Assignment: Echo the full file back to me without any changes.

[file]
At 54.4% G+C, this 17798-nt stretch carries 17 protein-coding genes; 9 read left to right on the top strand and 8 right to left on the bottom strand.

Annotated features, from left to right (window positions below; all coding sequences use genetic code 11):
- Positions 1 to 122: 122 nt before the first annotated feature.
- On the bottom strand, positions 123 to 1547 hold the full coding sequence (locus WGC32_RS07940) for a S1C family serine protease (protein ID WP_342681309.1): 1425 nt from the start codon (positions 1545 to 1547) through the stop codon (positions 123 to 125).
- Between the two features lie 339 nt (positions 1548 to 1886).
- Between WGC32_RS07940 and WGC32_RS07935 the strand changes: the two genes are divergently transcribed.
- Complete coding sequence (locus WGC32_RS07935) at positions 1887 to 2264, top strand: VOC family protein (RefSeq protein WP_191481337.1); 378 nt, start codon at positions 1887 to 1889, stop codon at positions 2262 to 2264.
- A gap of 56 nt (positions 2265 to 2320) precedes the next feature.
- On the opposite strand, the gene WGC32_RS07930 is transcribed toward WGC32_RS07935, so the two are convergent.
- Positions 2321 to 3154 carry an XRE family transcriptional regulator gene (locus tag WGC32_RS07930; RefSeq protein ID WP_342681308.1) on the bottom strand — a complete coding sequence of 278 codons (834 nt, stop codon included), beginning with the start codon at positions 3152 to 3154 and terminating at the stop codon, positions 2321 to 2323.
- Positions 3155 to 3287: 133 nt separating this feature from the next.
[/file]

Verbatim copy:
At 54.4% G+C, this 17798-nt stretch carries 17 protein-coding genes; 9 read left to right on the top strand and 8 right to left on the bottom strand.

Annotated features, from left to right (window positions below; all coding sequences use genetic code 11):
- Positions 1 to 122: 122 nt before the first annotated feature.
- On the bottom strand, positions 123 to 1547 hold the full coding sequence (locus WGC32_RS07940) for a S1C family serine protease (protein ID WP_342681309.1): 1425 nt from the start codon (positions 1545 to 1547) through the stop codon (positions 123 to 125).
- Between the two features lie 339 nt (positions 1548 to 1886).
- Between WGC32_RS07940 and WGC32_RS07935 the strand changes: the two genes are divergently transcribed.
- Complete coding sequence (locus WGC32_RS07935) at positions 1887 to 2264, top strand: VOC family protein (RefSeq protein WP_191481337.1); 378 nt, start codon at positions 1887 to 1889, stop codon at positions 2262 to 2264.
- A gap of 56 nt (positions 2265 to 2320) precedes the next feature.
- On the opposite strand, the gene WGC32_RS07930 is transcribed toward WGC32_RS07935, so the two are convergent.
- Positions 2321 to 3154 carry an XRE family transcriptional regulator gene (locus tag WGC32_RS07930; RefSeq protein ID WP_342681308.1) on the bottom strand — a complete coding sequence of 278 codons (834 nt, stop codon included), beginning with the start codon at positions 3152 to 3154 and terminating at the stop codon, positions 2321 to 2323.
- Positions 3155 to 3287: 133 nt separating this feature from the next.